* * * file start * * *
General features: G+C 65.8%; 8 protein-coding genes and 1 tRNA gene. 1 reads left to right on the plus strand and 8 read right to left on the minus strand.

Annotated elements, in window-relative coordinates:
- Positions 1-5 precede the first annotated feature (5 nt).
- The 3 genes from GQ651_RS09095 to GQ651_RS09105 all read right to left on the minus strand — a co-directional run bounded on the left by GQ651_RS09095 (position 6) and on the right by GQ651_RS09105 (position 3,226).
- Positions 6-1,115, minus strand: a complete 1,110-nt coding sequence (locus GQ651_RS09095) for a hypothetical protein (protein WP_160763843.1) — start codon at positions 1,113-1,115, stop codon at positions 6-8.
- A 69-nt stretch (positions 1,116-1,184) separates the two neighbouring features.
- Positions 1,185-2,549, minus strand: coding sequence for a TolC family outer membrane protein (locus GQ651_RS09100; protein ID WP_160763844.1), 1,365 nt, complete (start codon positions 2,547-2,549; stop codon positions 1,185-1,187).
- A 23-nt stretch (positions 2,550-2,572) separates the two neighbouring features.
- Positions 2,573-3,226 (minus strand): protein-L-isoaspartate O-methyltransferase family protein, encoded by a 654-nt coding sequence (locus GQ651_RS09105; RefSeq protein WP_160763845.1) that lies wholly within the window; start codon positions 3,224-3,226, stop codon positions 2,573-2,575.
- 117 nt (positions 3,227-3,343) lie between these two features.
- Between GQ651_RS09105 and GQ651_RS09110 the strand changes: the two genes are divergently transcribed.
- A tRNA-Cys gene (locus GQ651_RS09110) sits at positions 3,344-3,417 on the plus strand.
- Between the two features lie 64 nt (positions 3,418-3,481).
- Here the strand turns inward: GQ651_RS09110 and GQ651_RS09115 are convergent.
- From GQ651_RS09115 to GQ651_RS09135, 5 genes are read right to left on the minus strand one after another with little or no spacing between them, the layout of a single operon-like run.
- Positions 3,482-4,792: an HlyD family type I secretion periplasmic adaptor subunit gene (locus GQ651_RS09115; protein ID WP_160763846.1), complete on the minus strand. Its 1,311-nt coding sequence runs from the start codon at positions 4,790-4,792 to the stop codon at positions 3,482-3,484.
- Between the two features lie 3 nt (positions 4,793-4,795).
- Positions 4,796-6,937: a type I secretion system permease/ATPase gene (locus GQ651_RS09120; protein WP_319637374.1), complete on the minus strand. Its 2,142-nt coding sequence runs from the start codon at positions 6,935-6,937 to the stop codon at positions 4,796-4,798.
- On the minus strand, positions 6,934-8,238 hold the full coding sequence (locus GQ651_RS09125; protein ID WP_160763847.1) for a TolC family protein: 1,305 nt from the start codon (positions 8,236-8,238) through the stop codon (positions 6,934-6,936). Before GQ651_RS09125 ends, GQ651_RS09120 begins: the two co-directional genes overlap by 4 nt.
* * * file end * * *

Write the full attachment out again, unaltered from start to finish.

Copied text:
General features: G+C 65.8%; 8 protein-coding genes and 1 tRNA gene. 1 reads left to right on the plus strand and 8 read right to left on the minus strand.

Annotated elements, in window-relative coordinates:
- Positions 1-5 precede the first annotated feature (5 nt).
- The 3 genes from GQ651_RS09095 to GQ651_RS09105 all read right to left on the minus strand — a co-directional run bounded on the left by GQ651_RS09095 (position 6) and on the right by GQ651_RS09105 (position 3,226).
- Positions 6-1,115, minus strand: a complete 1,110-nt coding sequence (locus GQ651_RS09095) for a hypothetical protein (protein WP_160763843.1) — start codon at positions 1,113-1,115, stop codon at positions 6-8.
- A 69-nt stretch (positions 1,116-1,184) separates the two neighbouring features.
- Positions 1,185-2,549, minus strand: coding sequence for a TolC family outer membrane protein (locus GQ651_RS09100; protein ID WP_160763844.1), 1,365 nt, complete (start codon positions 2,547-2,549; stop codon positions 1,185-1,187).
- A 23-nt stretch (positions 2,550-2,572) separates the two neighbouring features.
- Positions 2,573-3,226 (minus strand): protein-L-isoaspartate O-methyltransferase family protein, encoded by a 654-nt coding sequence (locus GQ651_RS09105; RefSeq protein WP_160763845.1) that lies wholly within the window; start codon positions 3,224-3,226, stop codon positions 2,573-2,575.
- 117 nt (positions 3,227-3,343) lie between these two features.
- Between GQ651_RS09105 and GQ651_RS09110 the strand changes: the two genes are divergently transcribed.
- A tRNA-Cys gene (locus GQ651_RS09110) sits at positions 3,344-3,417 on the plus strand.
- Between the two features lie 64 nt (positions 3,418-3,481).
- Here the strand turns inward: GQ651_RS09110 and GQ651_RS09115 are convergent.
- From GQ651_RS09115 to GQ651_RS09135, 5 genes are read right to left on the minus strand one after another with little or no spacing between them, the layout of a single operon-like run.
- Positions 3,482-4,792: an HlyD family type I secretion periplasmic adaptor subunit gene (locus GQ651_RS09115; protein ID WP_160763846.1), complete on the minus strand. Its 1,311-nt coding sequence runs from the start codon at positions 4,790-4,792 to the stop codon at positions 3,482-3,484.
- Between the two features lie 3 nt (positions 4,793-4,795).
- Positions 4,796-6,937: a type I secretion system permease/ATPase gene (locus GQ651_RS09120; protein WP_319637374.1), complete on the minus strand. Its 2,142-nt coding sequence runs from the start codon at positions 6,935-6,937 to the stop codon at positions 4,796-4,798.
- On the minus strand, positions 6,934-8,238 hold the full coding sequence (locus GQ651_RS09125; protein ID WP_160763847.1) for a TolC family protein: 1,305 nt from the start codon (positions 8,236-8,238) through the stop codon (positions 6,934-6,936). Before GQ651_RS09125 ends, GQ651_RS09120 begins: the two co-directional genes overlap by 4 nt.